The interesting thing was that I could relate to so much of it despite the 35 year age difference.  The dying experience is universally about accepting loss, but it doesn't really matter what you are going to lose.  It's the same feeling - the same idea of saying good-bye to your future and learning to live, love, and appreciate the moment while you have it.  Esther had never had a romantic relationship and I have almost raised my children, and yet there are so many things she said that I understood on a deep level - things that only a person in our situation can. Minor things, such as needing to sleep and rest all the time even though we seem healthy - which makes us feel lazy and can even irritate our families.  She discusses deeper things, such such as feeling guilty for what we put our families through.  She wonders how they'll do without her, yet somehow believing they'll be fine - not because she thinks they don't love her or she'll  be forgotten, but because she has faith in their resilience. She, like me, understands that life goes on without us and those who love us will continue on.   She's deeply religious, which I am not, yet it is a natural part of her life and makes sense for her and I understand her completely. In the end, we were more alike than different.

She missed so much that I had, boyfriends, marriage, children.  But even more than than what she missed -  she HAD so much.  She had a life well-lived - an excellent life, with people who truly, deeply loved her and whom she loved in return.  That says a lot.  There are many men and women my age or older who cannot say that.  More time would have given her more experiences, but ultimately would not have changed what she had or who she was.  She had done good in the world either way.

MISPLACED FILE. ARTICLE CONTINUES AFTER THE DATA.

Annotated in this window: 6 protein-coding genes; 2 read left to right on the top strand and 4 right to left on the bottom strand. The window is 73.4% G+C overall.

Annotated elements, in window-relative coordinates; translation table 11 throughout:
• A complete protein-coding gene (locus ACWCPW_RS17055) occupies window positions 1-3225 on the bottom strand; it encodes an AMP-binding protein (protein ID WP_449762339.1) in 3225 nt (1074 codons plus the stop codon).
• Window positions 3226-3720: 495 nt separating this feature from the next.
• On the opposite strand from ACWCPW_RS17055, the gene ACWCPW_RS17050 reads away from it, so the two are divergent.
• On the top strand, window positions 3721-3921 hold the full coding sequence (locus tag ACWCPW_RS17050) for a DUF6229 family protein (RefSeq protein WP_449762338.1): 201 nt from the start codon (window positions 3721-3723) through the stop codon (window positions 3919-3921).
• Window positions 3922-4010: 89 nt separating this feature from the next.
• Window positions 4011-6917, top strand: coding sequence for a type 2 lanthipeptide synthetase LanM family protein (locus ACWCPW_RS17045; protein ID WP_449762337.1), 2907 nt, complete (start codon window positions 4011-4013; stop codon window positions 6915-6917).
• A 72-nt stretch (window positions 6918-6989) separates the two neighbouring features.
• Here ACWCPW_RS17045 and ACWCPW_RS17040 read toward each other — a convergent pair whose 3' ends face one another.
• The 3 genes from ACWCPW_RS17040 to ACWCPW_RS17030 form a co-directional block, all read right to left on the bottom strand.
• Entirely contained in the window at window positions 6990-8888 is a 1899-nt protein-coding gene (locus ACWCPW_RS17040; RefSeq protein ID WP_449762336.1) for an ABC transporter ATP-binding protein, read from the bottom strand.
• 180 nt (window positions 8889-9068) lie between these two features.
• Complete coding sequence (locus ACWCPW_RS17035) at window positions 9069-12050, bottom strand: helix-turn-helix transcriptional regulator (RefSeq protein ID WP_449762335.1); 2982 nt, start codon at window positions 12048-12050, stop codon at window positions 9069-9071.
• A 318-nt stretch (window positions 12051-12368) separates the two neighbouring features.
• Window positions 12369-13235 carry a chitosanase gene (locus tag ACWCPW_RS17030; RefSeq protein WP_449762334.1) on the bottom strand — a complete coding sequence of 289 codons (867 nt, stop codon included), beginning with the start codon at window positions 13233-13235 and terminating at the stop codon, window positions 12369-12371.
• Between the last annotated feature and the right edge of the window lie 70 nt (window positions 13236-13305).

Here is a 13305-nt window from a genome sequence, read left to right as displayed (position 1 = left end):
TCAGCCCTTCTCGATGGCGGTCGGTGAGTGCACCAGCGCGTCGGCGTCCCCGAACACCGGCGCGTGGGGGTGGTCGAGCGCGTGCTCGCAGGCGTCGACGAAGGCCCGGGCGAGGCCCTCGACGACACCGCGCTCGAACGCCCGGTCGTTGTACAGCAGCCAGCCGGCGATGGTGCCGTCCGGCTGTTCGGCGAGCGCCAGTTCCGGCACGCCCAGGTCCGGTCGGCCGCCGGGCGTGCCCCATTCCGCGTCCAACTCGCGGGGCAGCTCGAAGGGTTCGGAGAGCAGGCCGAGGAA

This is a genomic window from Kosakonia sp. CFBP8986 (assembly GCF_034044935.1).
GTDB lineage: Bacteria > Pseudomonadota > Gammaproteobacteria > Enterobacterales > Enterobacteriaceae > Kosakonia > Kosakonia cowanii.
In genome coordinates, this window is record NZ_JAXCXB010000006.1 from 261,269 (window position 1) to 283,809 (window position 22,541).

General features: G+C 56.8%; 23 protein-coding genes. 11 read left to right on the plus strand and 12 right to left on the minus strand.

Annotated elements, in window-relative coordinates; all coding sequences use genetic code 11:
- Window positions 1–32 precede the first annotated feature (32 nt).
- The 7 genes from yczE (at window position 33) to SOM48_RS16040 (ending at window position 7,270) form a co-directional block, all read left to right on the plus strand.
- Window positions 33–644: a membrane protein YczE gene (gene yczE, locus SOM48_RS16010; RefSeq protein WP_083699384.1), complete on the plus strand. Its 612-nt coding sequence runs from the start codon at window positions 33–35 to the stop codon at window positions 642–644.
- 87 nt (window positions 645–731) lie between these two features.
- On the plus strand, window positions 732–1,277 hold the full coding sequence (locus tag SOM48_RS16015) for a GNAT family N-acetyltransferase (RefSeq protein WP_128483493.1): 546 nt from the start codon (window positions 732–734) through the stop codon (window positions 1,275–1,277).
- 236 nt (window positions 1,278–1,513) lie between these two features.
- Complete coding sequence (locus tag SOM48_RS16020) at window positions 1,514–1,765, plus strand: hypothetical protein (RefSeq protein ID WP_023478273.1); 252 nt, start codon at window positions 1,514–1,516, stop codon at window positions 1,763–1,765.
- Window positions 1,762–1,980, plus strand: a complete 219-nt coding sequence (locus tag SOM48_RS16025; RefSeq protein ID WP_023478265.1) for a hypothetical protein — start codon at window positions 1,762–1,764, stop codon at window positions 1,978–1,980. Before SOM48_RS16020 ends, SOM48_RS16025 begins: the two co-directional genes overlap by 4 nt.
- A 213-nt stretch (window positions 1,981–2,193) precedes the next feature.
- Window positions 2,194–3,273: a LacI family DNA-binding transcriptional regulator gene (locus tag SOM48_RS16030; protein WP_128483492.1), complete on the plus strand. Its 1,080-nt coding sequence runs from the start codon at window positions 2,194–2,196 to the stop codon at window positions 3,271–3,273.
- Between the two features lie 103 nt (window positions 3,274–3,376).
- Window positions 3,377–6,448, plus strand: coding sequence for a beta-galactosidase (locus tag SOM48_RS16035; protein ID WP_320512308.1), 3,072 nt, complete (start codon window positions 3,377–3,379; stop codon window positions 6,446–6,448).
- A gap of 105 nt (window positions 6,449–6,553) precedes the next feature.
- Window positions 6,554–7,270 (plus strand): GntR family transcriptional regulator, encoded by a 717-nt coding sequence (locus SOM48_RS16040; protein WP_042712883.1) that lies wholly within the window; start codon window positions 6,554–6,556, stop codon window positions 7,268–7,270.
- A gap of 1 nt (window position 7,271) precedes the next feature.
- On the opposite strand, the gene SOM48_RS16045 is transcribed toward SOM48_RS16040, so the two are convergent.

She also died well.  Which is more important than you think, and is something many of us hope for.  It is the last thing we can give our families.

Is it sad?  Absolutely.  Get the book and add some tissues.

Uplifting?  Amazingly so.  It defines what a life should be.  She was loving, accepting, giving and flat out remarkable. Not because she was dying but because she lived.  Just the letters she wrote to her family proved she was wise beyond her years - while still loving teenage things like making "smilies."  She made her mark on the world, despite her age.

Her book is not about death.   It is about enduring love.  This one girl made an impact on people and her legacy won't die until they do.  She'll be remembered all their lives.  Who knows, maybe her reach will extend beyond a generation or two. Maybe this book will be taught in a class one day.  Her personality came shining through her words, letters, and silly drawings. Her personality was how to love.